I don’t usually review big-budget films like Mortal Kombat for a couple of reasons. There are usually a million other reviews of them, and, living in a small town with a two-screen theatre, by the time I get a chance to see it most of those reviews are out. And that’s assuming it plays in town and I get a chance before it hits VOD or DVD. But this time, I had to make an exception.
Mortal Kombat opens like a classic martial arts fantasy. Bi-Han, or as he’s more commonly known Sub Zero (Joe Taslim, The Night Comes for Us, The Swordsman) and his assassins track down Hanzo Hasashi (Hiroyuki Sanada, Army of the Dead, Life) killing him and his family, ending his bloodline. Or so he thinks, Hanzo’s infant daughter was hidden away and rescued by Lord Raiden (Tadanobu Asano, Battleship, Thor: Ragnarok) who appears and disappears in a bolt of lightning.
Four hundred or so years later Cole Young (Lewis Tan, Wu Assassins, Deadpool 2) is a struggling MMA fighter with a strange birthmark. He also soon has Sub Zero trying to kill him and his family.
First time director Simon McQuoid and writers Greg Russo and Dave Callaham (Doom, Shang-Chi and the Legend of the Ten Rings) get things off to a fast start and never really let the pace flag for long. For example, Cole’s introduction to Sonya Blade (Jessica McNamee, The Loved Ones, The Meg) and Kano (Josh Lawson, House of Lies, Bombshell) almost immediately becomes a battle against an invisible lizard creature.
The film’s plot centers around Outworld’s Emperor Shang Tsung (Chin Han, Ghost in the Shell) and his plan to win the Mortal Kombat tournament by killing off Earth’s fighters before it even begins. You can’t win if you can’t field a team, right? This means there are plenty of opportunities to spice up the training sequences with real fights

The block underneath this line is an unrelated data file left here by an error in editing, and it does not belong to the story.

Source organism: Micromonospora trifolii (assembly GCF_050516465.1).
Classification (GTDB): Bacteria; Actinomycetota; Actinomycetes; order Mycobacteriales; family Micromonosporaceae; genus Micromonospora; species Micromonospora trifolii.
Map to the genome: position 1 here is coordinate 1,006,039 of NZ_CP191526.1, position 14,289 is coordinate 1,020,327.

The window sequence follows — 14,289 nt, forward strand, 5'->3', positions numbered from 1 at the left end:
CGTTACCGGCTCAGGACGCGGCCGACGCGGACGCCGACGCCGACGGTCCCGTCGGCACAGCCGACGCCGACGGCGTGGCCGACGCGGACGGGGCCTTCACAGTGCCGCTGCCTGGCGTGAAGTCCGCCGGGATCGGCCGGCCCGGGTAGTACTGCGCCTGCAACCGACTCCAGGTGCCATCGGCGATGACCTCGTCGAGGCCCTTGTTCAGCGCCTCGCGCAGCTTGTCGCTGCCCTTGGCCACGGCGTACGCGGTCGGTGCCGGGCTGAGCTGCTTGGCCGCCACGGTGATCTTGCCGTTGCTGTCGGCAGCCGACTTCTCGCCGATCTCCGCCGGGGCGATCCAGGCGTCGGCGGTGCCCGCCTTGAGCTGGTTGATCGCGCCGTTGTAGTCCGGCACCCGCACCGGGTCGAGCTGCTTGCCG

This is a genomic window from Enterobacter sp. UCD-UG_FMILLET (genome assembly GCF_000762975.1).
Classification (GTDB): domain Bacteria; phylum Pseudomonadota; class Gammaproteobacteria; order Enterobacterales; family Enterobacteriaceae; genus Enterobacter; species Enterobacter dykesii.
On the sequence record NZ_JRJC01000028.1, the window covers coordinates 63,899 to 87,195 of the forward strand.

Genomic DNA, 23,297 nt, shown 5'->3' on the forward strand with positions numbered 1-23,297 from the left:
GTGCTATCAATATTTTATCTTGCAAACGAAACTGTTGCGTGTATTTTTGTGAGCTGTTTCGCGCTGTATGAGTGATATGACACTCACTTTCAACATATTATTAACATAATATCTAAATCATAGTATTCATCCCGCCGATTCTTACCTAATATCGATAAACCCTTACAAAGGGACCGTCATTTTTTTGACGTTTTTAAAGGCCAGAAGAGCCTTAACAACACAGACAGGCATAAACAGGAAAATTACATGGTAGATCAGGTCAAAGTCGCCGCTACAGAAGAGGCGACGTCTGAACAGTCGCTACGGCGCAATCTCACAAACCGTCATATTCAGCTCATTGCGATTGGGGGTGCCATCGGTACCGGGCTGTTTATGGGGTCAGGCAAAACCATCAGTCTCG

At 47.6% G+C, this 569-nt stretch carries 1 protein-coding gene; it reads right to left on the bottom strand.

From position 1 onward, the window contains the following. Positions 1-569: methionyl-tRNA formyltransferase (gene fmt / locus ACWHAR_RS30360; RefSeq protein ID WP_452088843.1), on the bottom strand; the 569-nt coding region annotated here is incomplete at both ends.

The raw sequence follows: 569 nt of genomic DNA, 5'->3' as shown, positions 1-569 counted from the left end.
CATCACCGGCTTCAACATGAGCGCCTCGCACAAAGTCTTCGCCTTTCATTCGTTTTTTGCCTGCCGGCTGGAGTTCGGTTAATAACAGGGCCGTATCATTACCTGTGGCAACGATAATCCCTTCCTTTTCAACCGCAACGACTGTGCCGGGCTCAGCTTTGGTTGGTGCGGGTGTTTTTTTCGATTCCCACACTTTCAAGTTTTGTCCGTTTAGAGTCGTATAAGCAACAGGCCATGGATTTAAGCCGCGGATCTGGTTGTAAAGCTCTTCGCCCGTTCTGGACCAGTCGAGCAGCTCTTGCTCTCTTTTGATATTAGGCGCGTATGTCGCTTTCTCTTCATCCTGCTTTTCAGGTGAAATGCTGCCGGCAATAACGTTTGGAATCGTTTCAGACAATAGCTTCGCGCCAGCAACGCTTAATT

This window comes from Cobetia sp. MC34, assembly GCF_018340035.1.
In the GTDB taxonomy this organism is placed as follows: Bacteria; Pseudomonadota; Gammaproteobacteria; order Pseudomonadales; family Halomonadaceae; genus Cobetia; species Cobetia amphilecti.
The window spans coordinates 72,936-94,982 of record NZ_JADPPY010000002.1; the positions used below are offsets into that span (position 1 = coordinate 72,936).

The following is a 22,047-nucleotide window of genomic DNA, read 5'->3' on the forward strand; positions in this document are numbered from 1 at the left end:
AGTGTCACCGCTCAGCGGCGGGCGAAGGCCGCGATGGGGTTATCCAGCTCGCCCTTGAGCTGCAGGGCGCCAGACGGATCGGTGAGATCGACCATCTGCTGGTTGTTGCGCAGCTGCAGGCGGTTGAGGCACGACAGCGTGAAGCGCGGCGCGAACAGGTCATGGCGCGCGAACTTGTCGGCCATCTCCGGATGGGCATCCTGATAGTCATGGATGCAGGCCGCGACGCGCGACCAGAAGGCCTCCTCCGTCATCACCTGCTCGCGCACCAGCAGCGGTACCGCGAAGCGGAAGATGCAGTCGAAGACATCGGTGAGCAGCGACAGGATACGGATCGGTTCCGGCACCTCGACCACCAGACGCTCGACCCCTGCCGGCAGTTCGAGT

For a film like Mortal Kombat the fights had to be incredible. And the choreography for them is nothing short of impressive. Fight coordinator Chan Griffin (Alien: Covenant, Aquaman) and his team deserve a lot of credit for the amount of ass kickery they deliver.
McQuoid was also smart enough not to make the mistake Paul Anderson did and play down the gore and violence. That was what set Mortal Kombat apart from other fighting games and made them famous in the first place. And we get plenty of it this time out, limbs are frozen and explode in a shower of blood, a body is cut in half lengthwise, heads are crushed, eyes are gouged and souls are sucked out. And I’m betting the eventual Blu-Ray will have an even bloodier unrated version as well.
Not being a gamer I can’t really tell how faithful to the games the film is, I think the last one I played was Mortal Kombat 4. I do know that Cole Young is a new character, but most of the others are names I recognized including Scorpion (Hiroyuki Sanada again), Rieko (Nathan Jones, Boar, Mad Max: Fury Road) and Goro.
There are several amusing touches such as various catchphrases and finishing moves from the games finding their way into the film. The final showdown with Sub Zero taking place in what looks suspiciously like an MMA cage. And, one I admit I would have missed if I hadn’t read about it, the code for a finishing move in some graffiti seen during a fight.
I had a blast watching Mortal Kombat, it’s an hour and fifty minutes of fast-paced, bloody fun. It’s also a reminder that not every big-budget film is a bland waste of time. The ending sets up a sequel, and I hope we get to see it.
Warner Brothers has released Mortal Kombat in theatres and on HBO Max. You can check the film’s Facebook page for more information.